Israeli Prime Minister Benjamin Netanyahu is outraged by the murder of Palestinian teenager Muhammad Abu Khdeir, The New York Times reports, and he has vowed to bring the killers to justice. A front-page story quotes Netanyahu and a number of Israeli officials who condemn the act along with the radical extremists behind it.
All this is well and good. Every decent Israeli and Palestinian is dismayed by the killings of four innocent youths in recent weeks; all of them condemn violence and hope for justice. But the Times story by Isabel Kershner omits two crucial aspects of the crisis: calls for vengeance have come from higher ups as well as fringe elements, and the arrests in this case are rare events in the search for justice in Palestine.
Just how rare is underscored in two reports: The Israeli human rights organization Yesh Din found that of 642 cases of settler violence against Palestinians reported to Israeli police, 90 percent were closed after the authorities failed to investigate. After another Israeli rights group, B’Tselem, filed nearly 60 complaints against Israeli soldiers who stood by as settlers attacked Palestinians and their property, officials investigated only four complaints and closed two without taking action.
This state of affairs has also disturbed two former heads of Shin Bet, the Israeli secret police, who said recently that the Netanyahu administration has no interest in stopping hate crimes against Palestinians. Their charges echoed those made by a former chief of staff of the Israeli army in June 2012.
Even those entities that usually stand behind Israel, the European Union and the United States, have spoken out. A confidential EU report of 2012 found that settler violence is growing and systematic and “enjoys the tacit support of the state of Israel.” Likewise, a U.S. State Department report on terrorism released this year noted numerous attacks by extremist settlers and the fact that these attacks “were largely unprosecuted.”
The Times story gives no hint of this complicity at the highest government levels although it quotes Prof. Shlomo Avineri of Hebrew University, who faults the government and security forces for failing to deal with “extremist, nationalist fringe” in recent years.
But the case of Israeli Justice Minister Yaakov Neeman shows that it is more than a failure to act that underscores government culpability. In February 2012 it was revealed that Neeman had been advising extremists already convicted of violent attacks against Palestinians and others, helping them apply for pardons. In other words, he was an active participant in their efforts.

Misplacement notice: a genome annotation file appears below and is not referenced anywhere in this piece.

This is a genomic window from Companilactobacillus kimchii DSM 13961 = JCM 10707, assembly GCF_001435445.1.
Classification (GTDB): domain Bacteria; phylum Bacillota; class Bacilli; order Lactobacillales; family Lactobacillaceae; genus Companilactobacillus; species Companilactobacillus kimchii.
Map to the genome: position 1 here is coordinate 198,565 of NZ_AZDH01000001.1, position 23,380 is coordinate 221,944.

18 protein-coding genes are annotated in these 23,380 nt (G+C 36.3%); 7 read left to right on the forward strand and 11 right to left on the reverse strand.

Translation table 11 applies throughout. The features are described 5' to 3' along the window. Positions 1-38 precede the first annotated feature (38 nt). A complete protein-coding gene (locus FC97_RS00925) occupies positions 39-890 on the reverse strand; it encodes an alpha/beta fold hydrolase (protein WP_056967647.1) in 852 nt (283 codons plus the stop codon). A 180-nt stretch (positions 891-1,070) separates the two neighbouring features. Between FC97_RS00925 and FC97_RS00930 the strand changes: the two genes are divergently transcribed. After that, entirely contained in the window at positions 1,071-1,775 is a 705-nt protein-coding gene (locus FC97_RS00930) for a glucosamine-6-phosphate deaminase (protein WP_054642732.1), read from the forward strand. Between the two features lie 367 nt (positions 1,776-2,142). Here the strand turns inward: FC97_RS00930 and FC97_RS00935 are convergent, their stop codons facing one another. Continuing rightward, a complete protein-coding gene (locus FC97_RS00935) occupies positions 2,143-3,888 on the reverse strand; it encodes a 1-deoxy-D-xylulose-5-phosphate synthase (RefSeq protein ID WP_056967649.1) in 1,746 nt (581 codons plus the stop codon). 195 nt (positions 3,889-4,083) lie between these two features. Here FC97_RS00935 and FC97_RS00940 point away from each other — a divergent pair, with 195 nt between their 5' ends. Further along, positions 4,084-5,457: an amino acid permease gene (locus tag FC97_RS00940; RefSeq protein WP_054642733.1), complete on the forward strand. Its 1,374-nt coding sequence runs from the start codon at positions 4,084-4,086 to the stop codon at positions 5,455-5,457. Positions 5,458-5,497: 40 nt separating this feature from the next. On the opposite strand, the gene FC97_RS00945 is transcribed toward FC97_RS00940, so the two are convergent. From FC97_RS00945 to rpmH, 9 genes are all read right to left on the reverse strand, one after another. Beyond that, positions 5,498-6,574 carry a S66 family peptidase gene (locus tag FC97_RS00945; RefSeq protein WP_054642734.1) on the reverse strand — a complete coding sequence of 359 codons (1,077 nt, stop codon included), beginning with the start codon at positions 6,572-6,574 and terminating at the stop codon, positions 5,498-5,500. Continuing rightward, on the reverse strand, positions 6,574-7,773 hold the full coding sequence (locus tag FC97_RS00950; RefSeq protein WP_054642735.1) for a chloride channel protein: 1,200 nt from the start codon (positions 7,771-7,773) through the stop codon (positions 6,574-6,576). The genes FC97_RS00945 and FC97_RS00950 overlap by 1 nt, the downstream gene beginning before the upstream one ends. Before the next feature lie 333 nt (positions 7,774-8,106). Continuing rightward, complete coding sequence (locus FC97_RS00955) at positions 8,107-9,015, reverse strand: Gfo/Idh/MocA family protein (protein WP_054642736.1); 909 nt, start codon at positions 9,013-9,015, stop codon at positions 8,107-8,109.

Yet readers do not hear of Neeman’s actions, of the soldiers who stand by as settlers attack Palestinian villagers nor of the failure to investigate reported crimes. If they did, it would give weight to the statement by Muhammad’s father, quoted in the article: “There is no justice in Israel.” As it stands, his comment appears to be a bitter complaint without substance.
The Times story notes that after the bodies of the three teenagers were found near Hebron, Netanyahu called the killers “beasts,” and there were calls for harsh military action against Palestinians. It fails to say just how provocative many of these statements were. Knesset member Nissan Slomiansky, for instance, said the murderers were “animals without any semblance of humanity.”
Others called for retribution, “The blood of the boys must be redeemed. It’s an eye for an eye today, and tooth for a tooth,” said Shuli Muallem-Refaeli of the Knesset. And Aryeh Deri, chairman of the Shas party evoked the boys by name and called for revenge: “Gilad, Naftali and Eyal—may God avenge their blood.”
The world now knows their names and that of Muhammad Abu Khdeir. The Times has covered the deaths of the four boys in detail, but many of the Palestinian dead are never acknowledged in Israeli or international press accounts. Who has heard, for instance, of Amin Al-Faqeer, 13, who died last Dec. 21 after a settler deliberately rammed his car into the boy as he rode his donkey near Jerusalem?
There were no outcries over his death and no calls for justice, no official hand wringing or vows to bring the full weight of the law on the killer. But the murder of Muhammad made the news in a big way. The world soon knew about his terrible death by burning, and Israeli officials were under pressure to redeem their country’s image.
This led to Netanyahu’s rare public condemnation of settler violence and the chorus of support among Israeli officials. The Times is helping this Israeli effort with its front- page report of Netanyahu’s pledge to pursue justice.
But readers should also get some of the context here, the facts that reveal government complicity in extremist violence and the numbers that show this tough stance against
an “extreme, nationalist fringe” is an exception in the history of Israeli relations with its Palestinian population.
And beyond this focus on settler attacks, there is the larger framework, missing once again in The New York Times: the numbers that show Palestinian deaths outnumbering Israeli deaths by a factor of some 30 to 1 in the West Bank and Gaza, the underlying cancer of Israel’s illegal occupation of Palestinian land and the crushing asymmetry of a military power dominating a civilian population.
Without this background, readers are shortchanged, left with vague impressions of “cycles of violence.” The deaths of four teenagers demand much more.